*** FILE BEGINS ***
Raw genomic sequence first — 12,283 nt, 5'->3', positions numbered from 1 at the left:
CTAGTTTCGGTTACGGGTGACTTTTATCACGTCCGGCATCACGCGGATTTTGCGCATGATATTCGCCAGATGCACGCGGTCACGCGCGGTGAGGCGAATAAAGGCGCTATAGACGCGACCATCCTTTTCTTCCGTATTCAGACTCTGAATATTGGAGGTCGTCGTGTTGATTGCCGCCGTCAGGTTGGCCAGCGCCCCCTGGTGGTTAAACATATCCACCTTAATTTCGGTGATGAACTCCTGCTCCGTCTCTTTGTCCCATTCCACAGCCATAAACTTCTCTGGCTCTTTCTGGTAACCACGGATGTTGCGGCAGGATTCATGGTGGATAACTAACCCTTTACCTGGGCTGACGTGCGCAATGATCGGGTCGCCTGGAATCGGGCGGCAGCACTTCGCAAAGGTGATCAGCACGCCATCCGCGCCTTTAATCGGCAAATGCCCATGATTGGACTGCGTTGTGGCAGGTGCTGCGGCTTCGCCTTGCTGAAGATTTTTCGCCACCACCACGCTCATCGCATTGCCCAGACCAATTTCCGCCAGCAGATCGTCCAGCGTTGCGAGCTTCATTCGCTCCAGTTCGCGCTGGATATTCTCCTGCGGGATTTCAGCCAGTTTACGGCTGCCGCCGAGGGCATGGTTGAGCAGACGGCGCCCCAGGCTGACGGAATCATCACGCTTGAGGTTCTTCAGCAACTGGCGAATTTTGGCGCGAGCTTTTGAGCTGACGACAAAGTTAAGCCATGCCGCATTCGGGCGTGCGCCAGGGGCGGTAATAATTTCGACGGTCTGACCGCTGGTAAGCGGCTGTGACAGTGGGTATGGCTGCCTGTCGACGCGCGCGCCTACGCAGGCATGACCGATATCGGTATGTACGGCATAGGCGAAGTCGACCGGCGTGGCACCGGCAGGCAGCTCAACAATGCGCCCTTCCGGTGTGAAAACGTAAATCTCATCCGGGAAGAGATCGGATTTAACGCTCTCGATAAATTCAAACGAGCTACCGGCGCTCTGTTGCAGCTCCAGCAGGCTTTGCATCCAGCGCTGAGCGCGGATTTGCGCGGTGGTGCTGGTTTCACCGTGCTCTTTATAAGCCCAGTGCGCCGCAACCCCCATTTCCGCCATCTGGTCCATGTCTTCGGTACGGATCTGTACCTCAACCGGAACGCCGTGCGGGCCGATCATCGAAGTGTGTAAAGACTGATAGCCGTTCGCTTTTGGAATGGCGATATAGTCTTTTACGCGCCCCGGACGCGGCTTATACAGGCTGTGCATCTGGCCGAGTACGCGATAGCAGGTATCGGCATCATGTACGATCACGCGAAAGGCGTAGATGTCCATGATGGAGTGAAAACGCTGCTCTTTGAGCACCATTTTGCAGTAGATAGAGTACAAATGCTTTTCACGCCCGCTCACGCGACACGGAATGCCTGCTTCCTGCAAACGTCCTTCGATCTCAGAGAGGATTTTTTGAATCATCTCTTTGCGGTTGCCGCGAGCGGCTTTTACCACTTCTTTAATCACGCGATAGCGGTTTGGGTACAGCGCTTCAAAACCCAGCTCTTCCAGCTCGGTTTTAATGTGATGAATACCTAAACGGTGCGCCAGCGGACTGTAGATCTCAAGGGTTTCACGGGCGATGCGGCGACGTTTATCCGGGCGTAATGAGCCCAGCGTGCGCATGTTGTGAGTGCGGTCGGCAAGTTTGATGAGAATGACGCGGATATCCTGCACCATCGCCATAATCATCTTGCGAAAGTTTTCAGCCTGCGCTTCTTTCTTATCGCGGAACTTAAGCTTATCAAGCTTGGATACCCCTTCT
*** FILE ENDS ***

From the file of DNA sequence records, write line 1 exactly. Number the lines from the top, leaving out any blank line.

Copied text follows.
Raw genomic sequence first — 12,283 nt, 5'->3', positions numbered from 1 at the left: